- Self-Care and Thinking Ahead. I stopped somewhere around mile 19 or 20 to empty the debris out of my shoes, thinking that losing a few minutes didn’t matter so much, and that I really didn’t want to develop any hotspots or blisters (which I could sense could potentially become an issue soon). In past races, I’ve sometimes made bad decisions in terms of self-care, and avoided taking a minute or two to fix something, and had it cost me a LOT more time later in the run.
- Ignoring the In-Run Data. I never looked at my GPS watch once during the race, which means I didn’t have any in-race data about how I was running. I never knew how far it was to the next aid station, I never knew what my current or cumulative pace was. And I never knew how much time I had spent running. Not having the numbers let me really focus on how I was feeling. [So why did I bother to wear the watch? Just to have the data to look at afterwards. I like being able to see how much time I spent at the aid stations, and what my pace was in certain sections of the course (like the long uphill dirt road grind here), so that I have some baseline data if I ever try to run the course hard in the future.
- The Orange Mud HydraQuiver. This was the longest I’ve run using this hydration solution, and I have to say I really loved it. There was good and stable tension around the shoulders (nothing across the chest), but it never felt tight. Filling my bottle at the aid station took literally just a few seconds. I never had to interrupt my breathing by having to suck fluid through a tube. Even when the bottle is half full and I was running downhill, I never felt a bounce. I might write something more detailed in the future about this line of gear (I’ve purchased both the single and double-bottle versions of the HydraQuiver), but so far I’ve found it to be a great match for my preferences and needs.
Another reason I wasn’t running hard in this race is that I really wanted to use it as kind of a test run for the Tahoe Rim Trail Run 50 Miler this summer. (My 2012 TRT 50 was kind of a failure – I ran a decent first half of the race, kind of blew up on the Diamond Peak climb, and never really recovered. I finished within the time limit, but I felt like the course had beaten me.)
In my mind, I was pretending to do the Run Through Time as the first part of a 50 miler. So if I ran the 26.2 too hard then I’d be in bad shape for running an additional 23.8. But if I slowed down for that 26.2, and completed it with some energy left and my legs in decent shape, then doing an additional 23.8 would be hard, but doable. So while I consider this run to have been a success, there were some areas where I didn’t do so well.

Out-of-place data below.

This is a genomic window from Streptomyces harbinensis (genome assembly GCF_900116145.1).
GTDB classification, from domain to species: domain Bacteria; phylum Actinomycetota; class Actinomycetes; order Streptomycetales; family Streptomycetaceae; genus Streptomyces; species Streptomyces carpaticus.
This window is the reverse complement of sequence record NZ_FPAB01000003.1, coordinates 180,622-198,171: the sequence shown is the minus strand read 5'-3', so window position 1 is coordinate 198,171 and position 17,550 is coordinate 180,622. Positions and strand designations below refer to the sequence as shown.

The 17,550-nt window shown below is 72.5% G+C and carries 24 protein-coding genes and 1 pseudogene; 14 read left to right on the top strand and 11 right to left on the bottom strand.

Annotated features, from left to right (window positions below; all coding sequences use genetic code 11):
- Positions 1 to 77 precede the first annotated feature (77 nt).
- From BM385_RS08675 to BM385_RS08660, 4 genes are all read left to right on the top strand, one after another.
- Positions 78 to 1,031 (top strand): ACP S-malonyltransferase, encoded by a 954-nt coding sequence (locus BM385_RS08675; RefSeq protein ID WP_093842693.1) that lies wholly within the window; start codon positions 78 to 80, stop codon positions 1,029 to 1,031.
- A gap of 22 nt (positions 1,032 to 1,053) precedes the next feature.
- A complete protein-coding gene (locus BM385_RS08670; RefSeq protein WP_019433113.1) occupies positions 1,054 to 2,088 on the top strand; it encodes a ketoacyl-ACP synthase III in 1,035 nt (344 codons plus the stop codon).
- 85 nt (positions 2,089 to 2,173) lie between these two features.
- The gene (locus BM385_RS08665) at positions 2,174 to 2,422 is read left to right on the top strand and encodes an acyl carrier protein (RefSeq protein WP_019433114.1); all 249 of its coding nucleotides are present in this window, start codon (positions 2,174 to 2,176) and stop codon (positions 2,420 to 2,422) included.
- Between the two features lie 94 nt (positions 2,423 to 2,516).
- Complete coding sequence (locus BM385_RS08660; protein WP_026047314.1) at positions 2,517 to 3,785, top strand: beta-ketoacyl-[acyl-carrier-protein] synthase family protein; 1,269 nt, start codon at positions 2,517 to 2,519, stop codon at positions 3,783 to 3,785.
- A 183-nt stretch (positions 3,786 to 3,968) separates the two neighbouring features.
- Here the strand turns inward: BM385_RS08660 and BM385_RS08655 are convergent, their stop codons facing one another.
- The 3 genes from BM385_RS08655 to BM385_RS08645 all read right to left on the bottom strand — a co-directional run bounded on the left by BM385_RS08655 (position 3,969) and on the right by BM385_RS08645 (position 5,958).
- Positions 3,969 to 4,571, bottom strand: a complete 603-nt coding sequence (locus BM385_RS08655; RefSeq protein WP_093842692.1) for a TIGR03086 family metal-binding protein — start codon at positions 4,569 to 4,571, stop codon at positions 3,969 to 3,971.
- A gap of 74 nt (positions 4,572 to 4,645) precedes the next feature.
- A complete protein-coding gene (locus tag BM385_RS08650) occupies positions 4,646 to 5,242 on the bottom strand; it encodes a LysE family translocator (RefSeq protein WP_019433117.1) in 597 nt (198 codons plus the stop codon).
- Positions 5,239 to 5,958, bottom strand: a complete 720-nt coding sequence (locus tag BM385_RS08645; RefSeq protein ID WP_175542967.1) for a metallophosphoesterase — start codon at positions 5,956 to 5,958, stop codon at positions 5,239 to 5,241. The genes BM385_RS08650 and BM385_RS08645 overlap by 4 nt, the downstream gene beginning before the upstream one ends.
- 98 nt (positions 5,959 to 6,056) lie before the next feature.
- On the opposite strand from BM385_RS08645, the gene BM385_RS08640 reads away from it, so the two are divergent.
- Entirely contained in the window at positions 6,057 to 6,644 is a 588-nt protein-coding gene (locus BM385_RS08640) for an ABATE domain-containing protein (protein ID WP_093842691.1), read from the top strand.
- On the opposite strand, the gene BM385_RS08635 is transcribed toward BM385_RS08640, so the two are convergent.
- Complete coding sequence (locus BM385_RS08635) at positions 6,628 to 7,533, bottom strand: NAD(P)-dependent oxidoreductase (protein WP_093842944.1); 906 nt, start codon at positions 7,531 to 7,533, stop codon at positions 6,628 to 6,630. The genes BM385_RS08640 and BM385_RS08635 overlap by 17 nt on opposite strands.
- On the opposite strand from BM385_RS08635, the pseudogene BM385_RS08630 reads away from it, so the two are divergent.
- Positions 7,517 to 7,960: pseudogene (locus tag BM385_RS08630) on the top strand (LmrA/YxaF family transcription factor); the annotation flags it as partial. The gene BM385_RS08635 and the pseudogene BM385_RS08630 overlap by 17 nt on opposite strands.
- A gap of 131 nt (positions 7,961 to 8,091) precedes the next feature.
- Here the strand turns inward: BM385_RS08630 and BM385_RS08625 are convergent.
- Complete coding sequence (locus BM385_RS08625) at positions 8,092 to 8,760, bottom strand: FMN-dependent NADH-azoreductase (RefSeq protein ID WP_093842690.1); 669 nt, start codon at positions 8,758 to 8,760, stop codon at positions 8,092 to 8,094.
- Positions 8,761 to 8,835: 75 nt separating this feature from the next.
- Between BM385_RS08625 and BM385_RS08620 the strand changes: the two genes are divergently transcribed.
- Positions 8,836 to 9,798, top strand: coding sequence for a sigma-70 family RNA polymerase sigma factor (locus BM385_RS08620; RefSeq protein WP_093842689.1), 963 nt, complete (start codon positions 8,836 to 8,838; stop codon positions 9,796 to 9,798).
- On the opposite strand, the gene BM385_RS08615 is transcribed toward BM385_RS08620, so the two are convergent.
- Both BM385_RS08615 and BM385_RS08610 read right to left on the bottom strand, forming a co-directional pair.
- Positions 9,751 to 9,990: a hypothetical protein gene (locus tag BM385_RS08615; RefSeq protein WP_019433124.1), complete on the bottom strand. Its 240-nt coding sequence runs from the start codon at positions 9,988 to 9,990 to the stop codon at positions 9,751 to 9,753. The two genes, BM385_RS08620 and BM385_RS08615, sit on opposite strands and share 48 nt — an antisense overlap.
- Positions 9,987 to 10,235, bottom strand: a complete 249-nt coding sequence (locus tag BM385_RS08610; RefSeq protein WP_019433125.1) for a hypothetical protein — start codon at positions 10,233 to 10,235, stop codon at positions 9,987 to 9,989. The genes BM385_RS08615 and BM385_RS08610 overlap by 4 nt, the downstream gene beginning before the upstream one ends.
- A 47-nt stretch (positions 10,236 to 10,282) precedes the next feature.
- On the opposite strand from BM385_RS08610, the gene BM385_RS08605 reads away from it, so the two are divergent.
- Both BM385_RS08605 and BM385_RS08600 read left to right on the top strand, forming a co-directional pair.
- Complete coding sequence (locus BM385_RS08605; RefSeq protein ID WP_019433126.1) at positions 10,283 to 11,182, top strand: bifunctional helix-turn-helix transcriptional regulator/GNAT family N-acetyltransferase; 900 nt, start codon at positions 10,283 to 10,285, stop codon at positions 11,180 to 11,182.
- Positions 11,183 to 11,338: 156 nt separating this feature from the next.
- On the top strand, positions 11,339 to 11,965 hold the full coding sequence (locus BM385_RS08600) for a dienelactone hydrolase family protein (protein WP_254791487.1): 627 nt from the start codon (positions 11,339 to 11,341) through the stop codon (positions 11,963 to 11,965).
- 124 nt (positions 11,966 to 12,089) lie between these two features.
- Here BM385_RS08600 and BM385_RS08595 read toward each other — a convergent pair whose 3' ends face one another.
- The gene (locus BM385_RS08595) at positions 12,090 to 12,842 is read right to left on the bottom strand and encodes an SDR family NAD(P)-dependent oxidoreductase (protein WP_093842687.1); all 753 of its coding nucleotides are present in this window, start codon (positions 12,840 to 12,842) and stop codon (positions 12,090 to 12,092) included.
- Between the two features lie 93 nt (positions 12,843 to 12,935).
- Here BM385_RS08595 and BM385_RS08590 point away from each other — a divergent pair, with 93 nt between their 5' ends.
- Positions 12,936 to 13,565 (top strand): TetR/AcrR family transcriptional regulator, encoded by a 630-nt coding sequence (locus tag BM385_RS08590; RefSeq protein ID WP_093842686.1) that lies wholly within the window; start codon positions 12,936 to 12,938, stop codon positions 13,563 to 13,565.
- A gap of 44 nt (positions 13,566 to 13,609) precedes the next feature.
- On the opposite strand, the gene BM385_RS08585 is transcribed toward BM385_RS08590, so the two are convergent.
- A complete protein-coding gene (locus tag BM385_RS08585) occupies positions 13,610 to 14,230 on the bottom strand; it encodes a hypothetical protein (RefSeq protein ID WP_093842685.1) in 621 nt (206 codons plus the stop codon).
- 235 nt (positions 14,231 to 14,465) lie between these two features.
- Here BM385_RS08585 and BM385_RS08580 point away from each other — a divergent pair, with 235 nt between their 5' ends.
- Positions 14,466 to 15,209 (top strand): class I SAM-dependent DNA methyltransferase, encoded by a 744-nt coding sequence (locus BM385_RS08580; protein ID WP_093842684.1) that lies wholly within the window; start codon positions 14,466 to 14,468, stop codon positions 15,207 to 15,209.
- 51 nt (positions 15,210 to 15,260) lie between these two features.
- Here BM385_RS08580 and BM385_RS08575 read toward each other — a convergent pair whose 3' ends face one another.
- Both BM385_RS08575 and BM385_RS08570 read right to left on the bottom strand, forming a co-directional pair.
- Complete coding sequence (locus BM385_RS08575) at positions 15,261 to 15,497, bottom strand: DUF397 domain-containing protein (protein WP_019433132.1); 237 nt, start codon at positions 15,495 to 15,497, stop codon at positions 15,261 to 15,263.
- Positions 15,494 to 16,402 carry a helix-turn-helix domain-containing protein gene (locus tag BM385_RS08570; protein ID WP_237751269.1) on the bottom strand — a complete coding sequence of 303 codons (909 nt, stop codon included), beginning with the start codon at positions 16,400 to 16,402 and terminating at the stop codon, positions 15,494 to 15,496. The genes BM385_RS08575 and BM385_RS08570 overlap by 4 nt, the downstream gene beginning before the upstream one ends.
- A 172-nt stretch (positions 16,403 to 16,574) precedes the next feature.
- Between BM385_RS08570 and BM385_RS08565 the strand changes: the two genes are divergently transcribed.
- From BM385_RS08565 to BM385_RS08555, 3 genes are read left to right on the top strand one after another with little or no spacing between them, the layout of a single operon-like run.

The Minuses of the Run:
- Nutrition. After 5 1/2 hours of sugar (Stinger gels and Acli-Mate), my stomach was starting to feel like it REALLY wanted something different. Since it seems like there’s usually a delayed response in some of our sensory awareness (e.g., “if you get thirsty, then you’re already way behind in your hydration”), I probably would have paid the price in terms of energy levels if I had kept running. I need to make more of an effort to eat something other than sugar earlier in the race.
- Perceived vs. Real Effort. I kinda wish I had worn my heart rate monitor during the race, because I’d like to know how my subjective impressions of my physical state corresponded to objective heart rate data. I’m happy to go off my feelings, but having confirmation that I wasn’t overdoing it out there would be helpful.
- The Weak Link. I’m still working through the issues with my plantar fascia. While my feet held up pretty well to the time and distance, I think that’s because my hip was working to somehow compensate for the foot dysfunction. I felt a little tweaky in the hip near the end of an 11 mile run a few days before the race, and that same area was kinda sore for about 24 hours after finishing the race.
- The Last Two Miles. When I reached the last aid station, the volunteer told me it was just a couple downhill miles into the finish. I should have continued to mellow out for the duration, but I let myself flow down the hill a little faster than necessary. I guess I just wanted to feel a little bit of speed go through my legs, and I rationalized that even I pushed things a bit, the extra effort wouldn’t do much to change the fact that the race as a whole was pretty mellow. Still, I wasn’t trying to catch up to or stay ahead of any of the other runners, so there really wasn’t any reason for me to speed up. And in Tahoe, I need to take care not to push things unnecessarily.
In truth, if my foot had been 100% I might have taken a different approach to this race. But as it is, what I got from running a slow race (and learning that “hey, if I take care of myself and hold back a bit, I could do the first half of a 50 mile run without blowing up”) has a lot of value.